Survival benefit with transradial vs transfemoral PCI a myth?

Pearl Toh
29 Mar 2019
Survival benefit with transradial vs transfemoral PCI a myth?
Dr Michel Le May

Undergoing primary percutaneous coronary intervention (PCI) through the transradial route did not confer survival benefit at 30 days in patients with acute myocardial infarction compared with the transfemoral approach, contrary to common belief.

Previous trials have suggested that PCI via the transradial approach may reduce bleeding risk and improve survival. However, there has been no definitive evidence from randomized trials and the survival advantage with radial over femoral access in patients undergoing primary PCI remains controversial.

“Based on these findings, we feel you can achieve similar results with either approach if you have an efficient system for getting patients into the procedure quickly and a good team to perform it,” said Dr Michel Le May from the University of Ottawa Heart Institute in Ottawa, Canada who presented the results from the SAFARI-STEMI trial at the 2019 ACC Annual Scientific Session.

The investigator-initiated, multicentre, prospective trial was originally planned to enrol nearly 5,000 patients who were undergoing PCI after STEMI* to detect a level of significance of 0.05 with 80 percent power for the primary endpoint of all-cause mortality at 30 days. However, the study was stopped early after enrolling 2,292 patients (mean age 62 years, 78 percent male) due to futility based on recommendation from the data safety monitoring board. [ACC.19, session 410-08]

The patients were randomized 1:1 to undergo PCI through radial or femoral access based on “best practices” for both approaches, which included use of unfractionated heparin before PCI and majority of patients (91.5 percent) has been loaded with ticagrelor. Most patients also received bivalirudin while glycoprotein IIb/IIIa inhibitors were avoided whenever possible during PCI.

There were no differences in the rates of all-cause mortality at 30 days between the transradial and the transfemoral groups (1.5 percent vs 1.3 percent, rate ratio [RR], 1.15; p=0.69). The finding persisted in subgroup analyses regardless of whether patients were stratified by age, gender, BMI, creatinine clearance, diabetes or whether they received periprocedural bivalirudin or ticagrelor.

The secondary outcomes of reinfarction (p=0.83), stroke (p=0.12), and a composite of death, reinfarction or stroke (p=0.45) were also similar between the two groups.

Similarly, there were no significant difference between groups in the rates of stent thrombosis (RR, 1.07; p=0.83), be it acute (RR, 2.24; p=0.12) or subacute (RR, 1.17; p=0.45).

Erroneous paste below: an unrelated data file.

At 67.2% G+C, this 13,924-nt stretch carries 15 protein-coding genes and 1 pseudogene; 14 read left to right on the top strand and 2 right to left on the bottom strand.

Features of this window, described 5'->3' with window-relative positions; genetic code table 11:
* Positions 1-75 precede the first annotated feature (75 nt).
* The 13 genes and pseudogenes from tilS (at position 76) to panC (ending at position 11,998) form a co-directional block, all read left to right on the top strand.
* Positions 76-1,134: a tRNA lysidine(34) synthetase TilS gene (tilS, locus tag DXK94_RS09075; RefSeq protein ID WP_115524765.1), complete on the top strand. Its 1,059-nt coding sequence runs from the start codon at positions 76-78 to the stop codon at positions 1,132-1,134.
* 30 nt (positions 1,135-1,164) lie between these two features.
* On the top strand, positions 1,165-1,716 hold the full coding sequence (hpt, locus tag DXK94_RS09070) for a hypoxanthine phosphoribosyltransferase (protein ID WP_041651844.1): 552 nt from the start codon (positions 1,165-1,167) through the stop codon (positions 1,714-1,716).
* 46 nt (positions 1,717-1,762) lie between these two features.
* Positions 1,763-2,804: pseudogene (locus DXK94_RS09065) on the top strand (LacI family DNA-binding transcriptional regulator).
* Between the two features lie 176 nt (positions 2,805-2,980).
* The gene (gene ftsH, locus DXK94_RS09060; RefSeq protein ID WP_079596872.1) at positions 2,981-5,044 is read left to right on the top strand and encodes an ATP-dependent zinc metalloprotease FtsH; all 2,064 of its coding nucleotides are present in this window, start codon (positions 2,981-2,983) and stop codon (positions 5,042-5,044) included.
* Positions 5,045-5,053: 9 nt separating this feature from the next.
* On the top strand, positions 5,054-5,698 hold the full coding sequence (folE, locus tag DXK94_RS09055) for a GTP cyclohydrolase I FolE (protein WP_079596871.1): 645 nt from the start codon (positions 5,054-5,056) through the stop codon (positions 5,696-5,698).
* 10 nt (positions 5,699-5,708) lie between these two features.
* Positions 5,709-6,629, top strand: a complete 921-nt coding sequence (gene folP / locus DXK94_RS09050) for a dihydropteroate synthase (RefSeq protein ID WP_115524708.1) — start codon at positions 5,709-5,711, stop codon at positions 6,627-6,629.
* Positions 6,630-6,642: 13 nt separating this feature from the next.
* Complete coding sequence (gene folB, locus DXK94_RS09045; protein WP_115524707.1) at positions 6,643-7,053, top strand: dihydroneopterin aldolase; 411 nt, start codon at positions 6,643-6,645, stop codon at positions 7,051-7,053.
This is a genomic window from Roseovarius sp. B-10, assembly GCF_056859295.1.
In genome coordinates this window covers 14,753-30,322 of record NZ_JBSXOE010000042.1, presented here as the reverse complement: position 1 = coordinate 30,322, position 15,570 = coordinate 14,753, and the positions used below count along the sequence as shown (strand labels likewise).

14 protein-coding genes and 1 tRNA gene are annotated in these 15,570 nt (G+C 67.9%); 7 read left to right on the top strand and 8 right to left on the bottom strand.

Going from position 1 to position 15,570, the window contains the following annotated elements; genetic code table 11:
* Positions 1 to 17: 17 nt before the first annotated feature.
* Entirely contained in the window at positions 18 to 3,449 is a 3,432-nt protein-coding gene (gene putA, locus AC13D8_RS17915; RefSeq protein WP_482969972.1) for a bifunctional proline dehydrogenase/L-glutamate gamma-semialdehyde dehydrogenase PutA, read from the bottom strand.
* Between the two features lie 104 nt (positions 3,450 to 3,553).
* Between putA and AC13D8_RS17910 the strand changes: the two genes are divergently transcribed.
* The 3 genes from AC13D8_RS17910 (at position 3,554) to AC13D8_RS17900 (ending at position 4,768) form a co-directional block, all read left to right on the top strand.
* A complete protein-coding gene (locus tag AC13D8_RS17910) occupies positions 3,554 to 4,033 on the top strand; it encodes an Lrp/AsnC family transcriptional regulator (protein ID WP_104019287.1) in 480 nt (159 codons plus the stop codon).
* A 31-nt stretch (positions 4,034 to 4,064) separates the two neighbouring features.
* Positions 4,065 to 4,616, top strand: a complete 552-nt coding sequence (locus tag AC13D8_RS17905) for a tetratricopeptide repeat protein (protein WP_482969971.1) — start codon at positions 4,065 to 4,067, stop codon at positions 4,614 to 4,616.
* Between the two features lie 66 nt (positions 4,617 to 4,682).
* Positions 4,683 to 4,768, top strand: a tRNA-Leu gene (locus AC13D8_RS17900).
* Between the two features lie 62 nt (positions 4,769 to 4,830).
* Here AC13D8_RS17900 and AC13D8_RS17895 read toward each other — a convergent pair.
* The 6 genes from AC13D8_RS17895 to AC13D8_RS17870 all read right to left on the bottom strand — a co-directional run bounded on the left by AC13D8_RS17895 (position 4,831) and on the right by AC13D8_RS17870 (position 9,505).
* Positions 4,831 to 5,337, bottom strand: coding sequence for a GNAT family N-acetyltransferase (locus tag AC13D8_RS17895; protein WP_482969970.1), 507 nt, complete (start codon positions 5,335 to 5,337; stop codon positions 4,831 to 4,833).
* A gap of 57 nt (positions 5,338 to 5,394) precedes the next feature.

Surprisingly, radial access did not significantly reduce the risk of bleeding compared with femoral access, contrary to what was believed to be the main advantage of transradial over transferomal PCI based on previous studies. Bleeding rates were comparable between the two groups regardless of the bleeding criteria used: TIMI minor, TIMI major, BARC 3-5, or transfusion need.

Nonetheless, critics raised that it is difficult to draw any firm conclusions from the trial since it is underpowered due to early termination before complete enrolment of the full planned sample size.

“Our findings suggest that adequately trained operators should be able to achieve similar results using either radial or femoral access for primary PCI,” said Le May. “Furthermore, we believe it is important for interventionists to be familiar with both radial and femoral access in order to be able to shift gears from one strategy to the other without hesitation.”

He explained that although some operators may prefer one approach over the other, there are circumstances which call for a switch of approaches for certain patients, sometimes halfway through a procedure. Therefore, getting routine practice for both methods can be valuable for operators.

Expressing her agreement, invited discussant Dr Claire Duvernoy of University of Michigan in Ann Arbor, Michigan, US said while she usually uses the transradial route for elective patients, she still uses femoral access during emergency STEMI cases when time is critical.

“I think it will be important for medical training programmes to emphasize the need to be proficient at both the radial and femoral access,” said Le May. “It is possible to become deskilled at doing one of the procedures, and a consistent emphasis on one approach over the other can lead to an increase in complications.”


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